Entity Relationship Diagrams

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Understand entities, attributes, relationships, and database design stages. Learn about conceptual and logical designs, ER diagrams, and conversion to relational schemas. Explore ER models, schema, and basic concepts for effective database design.


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Entity Relationship Diagrams

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  1. Entity Relationship Diagrams Taslima Ferdaus Shuva Sr. Lecturer, CSE

  2. Entity An entity is a business object that represents a group, or category of data. Do we know a similar concept? 1) Stephens, R.K. and Plew. R.R., 2001. Database Design. SAMS, Indianapolis , IN.

  3. Attribute An attribute is a sub-group of information within an entity. Do we know a similar concept? 1) Stephens, R.K. and Plew. R.R., 2001. Database Design. SAMS, Indianapolis , IN.

  4. Entity Relationship Models Ratio from entity to entity: Cardinality Many-to-Many Relationships |m..m/n n/*..*/<-| .|-> One-to-Many Relationships |1..m/1 n/1..*/|..|-> One-to-One Relationships |1..1

  5. Overview of Database Design Requirements Analysis: Understand what data will be stored in the database, and the operations it will be subject to. Conceptual Design: (ER Model is used at this stage.) What are the entities and relationships in the enterprise? What information about these entities and relationships should we store in the database? What are the integrity constraints or business rules that hold? A database `schema in the ER Model can be represented pictorially (ER diagrams). Can map an ER diagram into a relational schema. Logical Design: Convert the conceptual database design into the data model underlying the DBMS chosen for the application.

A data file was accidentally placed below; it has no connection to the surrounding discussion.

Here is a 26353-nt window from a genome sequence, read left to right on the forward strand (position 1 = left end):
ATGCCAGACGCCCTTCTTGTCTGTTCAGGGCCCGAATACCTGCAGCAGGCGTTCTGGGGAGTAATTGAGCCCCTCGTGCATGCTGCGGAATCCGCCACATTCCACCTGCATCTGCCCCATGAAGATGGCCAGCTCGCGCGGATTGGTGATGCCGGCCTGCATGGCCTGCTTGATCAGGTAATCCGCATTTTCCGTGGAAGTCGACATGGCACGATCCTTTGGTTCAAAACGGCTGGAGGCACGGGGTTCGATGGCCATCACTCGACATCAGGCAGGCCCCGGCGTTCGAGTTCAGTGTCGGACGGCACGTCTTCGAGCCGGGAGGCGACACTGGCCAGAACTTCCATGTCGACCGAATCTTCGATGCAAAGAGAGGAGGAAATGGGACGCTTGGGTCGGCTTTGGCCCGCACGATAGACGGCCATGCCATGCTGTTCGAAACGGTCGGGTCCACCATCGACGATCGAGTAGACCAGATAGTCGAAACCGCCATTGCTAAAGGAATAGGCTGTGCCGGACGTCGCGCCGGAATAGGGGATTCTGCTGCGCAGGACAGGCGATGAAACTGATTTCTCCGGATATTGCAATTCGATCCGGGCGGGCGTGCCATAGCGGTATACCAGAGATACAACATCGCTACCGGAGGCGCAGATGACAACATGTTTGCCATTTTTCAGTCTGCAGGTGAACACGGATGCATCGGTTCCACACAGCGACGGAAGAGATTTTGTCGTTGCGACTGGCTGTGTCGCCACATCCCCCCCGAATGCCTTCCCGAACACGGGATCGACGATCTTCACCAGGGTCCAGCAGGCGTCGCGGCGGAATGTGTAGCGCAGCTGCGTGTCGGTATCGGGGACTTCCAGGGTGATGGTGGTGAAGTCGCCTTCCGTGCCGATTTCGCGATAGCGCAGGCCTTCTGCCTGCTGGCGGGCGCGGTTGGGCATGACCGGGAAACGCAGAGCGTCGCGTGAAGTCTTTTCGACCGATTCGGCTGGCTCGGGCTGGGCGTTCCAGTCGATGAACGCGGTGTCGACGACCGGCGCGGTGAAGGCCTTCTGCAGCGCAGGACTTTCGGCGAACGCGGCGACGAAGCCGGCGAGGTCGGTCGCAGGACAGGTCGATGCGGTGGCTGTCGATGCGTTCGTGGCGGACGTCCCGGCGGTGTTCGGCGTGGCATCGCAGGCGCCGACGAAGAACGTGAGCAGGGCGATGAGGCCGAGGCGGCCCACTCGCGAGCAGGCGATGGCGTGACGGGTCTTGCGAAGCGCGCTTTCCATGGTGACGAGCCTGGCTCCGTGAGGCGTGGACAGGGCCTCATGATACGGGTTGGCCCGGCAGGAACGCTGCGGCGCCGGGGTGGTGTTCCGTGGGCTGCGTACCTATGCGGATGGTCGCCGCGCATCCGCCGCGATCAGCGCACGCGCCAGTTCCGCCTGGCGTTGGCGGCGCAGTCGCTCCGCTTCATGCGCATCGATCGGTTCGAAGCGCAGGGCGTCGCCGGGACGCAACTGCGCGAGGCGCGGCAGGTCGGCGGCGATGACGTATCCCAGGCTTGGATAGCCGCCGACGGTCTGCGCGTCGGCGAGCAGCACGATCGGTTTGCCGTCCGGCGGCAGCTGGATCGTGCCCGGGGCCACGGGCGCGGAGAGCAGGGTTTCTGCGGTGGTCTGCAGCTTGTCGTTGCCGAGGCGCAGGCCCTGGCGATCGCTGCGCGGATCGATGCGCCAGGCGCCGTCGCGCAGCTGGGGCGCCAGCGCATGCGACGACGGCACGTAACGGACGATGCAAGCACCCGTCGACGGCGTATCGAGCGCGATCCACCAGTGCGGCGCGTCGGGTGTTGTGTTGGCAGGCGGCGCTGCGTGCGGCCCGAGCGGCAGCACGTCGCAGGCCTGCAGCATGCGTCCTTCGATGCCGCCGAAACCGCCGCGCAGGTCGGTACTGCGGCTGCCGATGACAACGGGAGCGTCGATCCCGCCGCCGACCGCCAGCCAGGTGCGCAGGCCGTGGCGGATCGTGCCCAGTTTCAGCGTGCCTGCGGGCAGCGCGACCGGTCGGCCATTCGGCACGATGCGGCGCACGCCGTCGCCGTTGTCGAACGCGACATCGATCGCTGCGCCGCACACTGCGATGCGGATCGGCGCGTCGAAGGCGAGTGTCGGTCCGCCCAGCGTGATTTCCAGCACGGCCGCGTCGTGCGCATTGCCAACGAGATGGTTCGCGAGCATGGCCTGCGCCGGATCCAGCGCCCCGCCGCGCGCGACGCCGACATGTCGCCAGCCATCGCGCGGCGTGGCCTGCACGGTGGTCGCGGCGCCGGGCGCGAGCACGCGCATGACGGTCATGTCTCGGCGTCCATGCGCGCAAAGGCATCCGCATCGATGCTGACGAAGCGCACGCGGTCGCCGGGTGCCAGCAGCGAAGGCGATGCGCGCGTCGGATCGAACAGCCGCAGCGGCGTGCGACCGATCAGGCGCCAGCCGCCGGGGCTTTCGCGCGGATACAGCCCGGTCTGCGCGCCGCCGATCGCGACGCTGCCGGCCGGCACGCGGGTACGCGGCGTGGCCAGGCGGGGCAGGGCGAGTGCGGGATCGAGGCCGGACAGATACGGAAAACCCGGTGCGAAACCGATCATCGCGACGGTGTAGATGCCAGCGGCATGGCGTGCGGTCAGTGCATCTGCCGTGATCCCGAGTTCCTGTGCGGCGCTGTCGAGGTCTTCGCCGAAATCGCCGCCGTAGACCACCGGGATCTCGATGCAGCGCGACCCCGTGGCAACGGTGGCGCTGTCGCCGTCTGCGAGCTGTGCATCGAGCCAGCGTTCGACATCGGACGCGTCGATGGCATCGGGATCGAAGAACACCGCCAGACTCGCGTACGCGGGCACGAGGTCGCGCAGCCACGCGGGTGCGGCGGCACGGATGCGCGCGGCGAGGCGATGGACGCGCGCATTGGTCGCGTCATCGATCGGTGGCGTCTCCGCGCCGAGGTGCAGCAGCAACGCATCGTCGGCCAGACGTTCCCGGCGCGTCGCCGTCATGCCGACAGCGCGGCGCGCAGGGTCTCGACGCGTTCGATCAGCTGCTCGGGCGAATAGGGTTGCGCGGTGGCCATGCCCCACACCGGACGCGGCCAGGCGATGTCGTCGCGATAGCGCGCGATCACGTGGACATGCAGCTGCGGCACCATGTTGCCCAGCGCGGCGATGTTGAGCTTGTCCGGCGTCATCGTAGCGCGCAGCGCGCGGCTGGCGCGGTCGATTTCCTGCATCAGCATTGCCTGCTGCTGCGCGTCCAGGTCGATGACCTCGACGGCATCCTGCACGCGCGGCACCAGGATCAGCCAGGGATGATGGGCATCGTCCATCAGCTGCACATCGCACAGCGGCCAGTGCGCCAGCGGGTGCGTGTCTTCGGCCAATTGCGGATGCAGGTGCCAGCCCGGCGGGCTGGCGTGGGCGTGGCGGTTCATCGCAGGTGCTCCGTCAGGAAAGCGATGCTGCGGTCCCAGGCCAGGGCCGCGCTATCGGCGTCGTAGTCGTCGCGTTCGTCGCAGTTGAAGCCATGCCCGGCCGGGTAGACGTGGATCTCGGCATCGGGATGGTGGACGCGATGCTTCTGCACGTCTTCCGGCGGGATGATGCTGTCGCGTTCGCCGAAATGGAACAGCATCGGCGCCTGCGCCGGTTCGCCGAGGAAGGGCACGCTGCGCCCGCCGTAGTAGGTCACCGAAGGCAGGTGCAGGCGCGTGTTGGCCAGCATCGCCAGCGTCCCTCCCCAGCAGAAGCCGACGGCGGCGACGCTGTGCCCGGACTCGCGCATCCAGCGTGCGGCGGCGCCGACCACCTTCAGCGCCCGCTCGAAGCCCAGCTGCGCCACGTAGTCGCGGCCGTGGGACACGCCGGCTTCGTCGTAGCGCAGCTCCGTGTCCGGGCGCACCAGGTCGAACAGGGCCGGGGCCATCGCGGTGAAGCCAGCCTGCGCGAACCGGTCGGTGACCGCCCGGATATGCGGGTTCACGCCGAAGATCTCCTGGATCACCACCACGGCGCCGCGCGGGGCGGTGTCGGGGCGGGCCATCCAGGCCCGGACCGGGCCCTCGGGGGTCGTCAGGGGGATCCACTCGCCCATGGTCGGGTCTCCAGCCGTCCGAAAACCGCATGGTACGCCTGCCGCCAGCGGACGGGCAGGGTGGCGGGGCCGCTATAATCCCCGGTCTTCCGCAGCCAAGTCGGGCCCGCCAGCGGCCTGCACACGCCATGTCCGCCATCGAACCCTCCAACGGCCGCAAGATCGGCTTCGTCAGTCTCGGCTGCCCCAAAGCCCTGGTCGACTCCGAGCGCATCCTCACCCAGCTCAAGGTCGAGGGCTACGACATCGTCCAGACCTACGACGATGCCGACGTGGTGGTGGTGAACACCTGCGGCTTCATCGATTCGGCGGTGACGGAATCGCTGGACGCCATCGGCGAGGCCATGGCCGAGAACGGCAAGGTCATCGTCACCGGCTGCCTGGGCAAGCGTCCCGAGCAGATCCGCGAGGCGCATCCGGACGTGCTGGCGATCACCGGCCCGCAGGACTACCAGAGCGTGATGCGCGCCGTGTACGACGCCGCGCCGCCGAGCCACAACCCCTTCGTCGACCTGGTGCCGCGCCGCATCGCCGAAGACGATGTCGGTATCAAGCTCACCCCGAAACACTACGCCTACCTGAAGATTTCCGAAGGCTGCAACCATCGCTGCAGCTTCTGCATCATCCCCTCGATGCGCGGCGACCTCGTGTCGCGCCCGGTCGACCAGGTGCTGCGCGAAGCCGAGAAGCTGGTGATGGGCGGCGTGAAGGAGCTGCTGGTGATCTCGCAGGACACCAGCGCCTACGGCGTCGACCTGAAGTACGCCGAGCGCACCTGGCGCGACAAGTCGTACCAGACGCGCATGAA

6. ERD Schema Database!!!!!

  7. name ER Model Basics ssn DoB Employees Entity: Real-world object distinguishable from other objects. An entity is described using a set of attributes. Entity Set: A collection of entities of the same kind. E.g., all employees. All entities in an entity set have the same set of attributes. Each entity set has a key(a set of attributes uniquely identifying an entity). Each attribute has a domain.

  8. Entity An entity can be a person, place, event, or object that is relevant to a given system. For example, a school system may include students, teachers, major courses, subjects, fees, and other items. Entities are represented in ER diagrams by a rectangle and named using singular nouns. Weak Entity A weak entity is an entity that depends on the existence of another entity. In more technical terms it can defined as an entity that cannot be identified by its own attributes

  9. Child De pe nd en cy Employee